Given its breadth, scope, and more than occasional brilliance, it would have been great if Howard Hawks' directorial career could have ended on a higher note than Rio Lobo, but the movie does manage to mitigate some of its weak performances and second-act pacing issues with a few Hawksian complexities. One of Hawks' great obsessions during his long filmmaking career was the theme of manly honor and professionalism. Rio Bravo was made in response to Fred Zinneman's High Noon because Hawks found Gary Cooper's pleading with common townsfolk for help against a band of villainous gunfighters shamefully unprofessional, the sort of thing that gets innocents killed and just isn't done by a lawman of any character and skill. Whatever its flaws, Rio Lobo delights by starting off as a seemingly predictable game of cat-and-mouse between rival Union and Confederate officers, but then skews in unexpected directions as the rivals team up on behalf of a common cause. In Hawks' world, once wartime hostilities cease, McNally and Cordona harbor no ill-will against one another over something as silly and arbitrary as their having once worn different colored uniforms. Each recognizes the other as an honorable, stone-cold professional. Their alliance is easy and natural. Conversely, the fact that Ketcham once wore the Union blue doesn't save the craven, greedy bastard from McNally's considerable wrath.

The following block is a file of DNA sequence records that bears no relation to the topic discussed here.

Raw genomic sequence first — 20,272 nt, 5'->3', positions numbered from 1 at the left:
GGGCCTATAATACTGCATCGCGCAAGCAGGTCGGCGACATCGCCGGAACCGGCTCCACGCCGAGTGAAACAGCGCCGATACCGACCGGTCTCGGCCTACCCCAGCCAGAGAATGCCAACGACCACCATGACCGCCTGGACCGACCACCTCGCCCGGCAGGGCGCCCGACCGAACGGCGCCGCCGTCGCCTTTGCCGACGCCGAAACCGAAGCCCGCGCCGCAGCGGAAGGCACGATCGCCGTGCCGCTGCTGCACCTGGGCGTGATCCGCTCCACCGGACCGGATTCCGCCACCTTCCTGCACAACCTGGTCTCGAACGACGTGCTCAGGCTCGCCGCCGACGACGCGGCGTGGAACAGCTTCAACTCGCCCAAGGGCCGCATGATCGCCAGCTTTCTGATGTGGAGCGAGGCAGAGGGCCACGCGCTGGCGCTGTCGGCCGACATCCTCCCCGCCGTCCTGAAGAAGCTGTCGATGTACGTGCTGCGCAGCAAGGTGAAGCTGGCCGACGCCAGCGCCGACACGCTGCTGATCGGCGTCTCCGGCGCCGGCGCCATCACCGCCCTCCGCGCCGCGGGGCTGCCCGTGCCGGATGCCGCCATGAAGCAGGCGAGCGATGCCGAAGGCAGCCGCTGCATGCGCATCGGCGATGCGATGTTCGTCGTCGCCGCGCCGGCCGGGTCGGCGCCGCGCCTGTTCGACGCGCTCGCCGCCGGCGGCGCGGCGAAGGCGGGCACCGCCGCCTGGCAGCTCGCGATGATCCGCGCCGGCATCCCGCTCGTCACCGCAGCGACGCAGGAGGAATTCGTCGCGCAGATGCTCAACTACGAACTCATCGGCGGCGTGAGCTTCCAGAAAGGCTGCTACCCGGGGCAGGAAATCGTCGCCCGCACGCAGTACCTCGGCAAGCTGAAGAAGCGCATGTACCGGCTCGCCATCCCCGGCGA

Rio Lobo is a middle-of-the-road Hawks/Wayne effort, and it's been treated as such on Blu-ray. The 1080p/VC-1 transfer doesn't sparkle, but it's also not marred by excessive digital manipulation. The image is relatively flat and lifeless with underwhelming color reproduction, but grain levels are satisfying and detail in close-ups is solid.
The DTS-HD 5.1 expansion of the movie's original monaural audio track is surprisingly satisfying. The minor cognitive dissonance produced by the track's clarity, full dialogue, and discernible low end is probably the result of this relic of late '50s-style westerns having been made at the outset of the '70s. In any event, you won't use Rio Lobo to show your sound gear off to friends, but it does offer a satisfying presentation of a limited source. The disc also includes a lossy English mono option, as well as mono dubs in five different languages.
In terms of extras, you get nada (unless you consider scene selection an extra).
Rio Lobo may be watchable as a (barely) competently executed John Wayne adventure, but it's not the sort of movie on which I'd spend hard-earned dough to add to my Blu-ray collection.
Guilty as charged.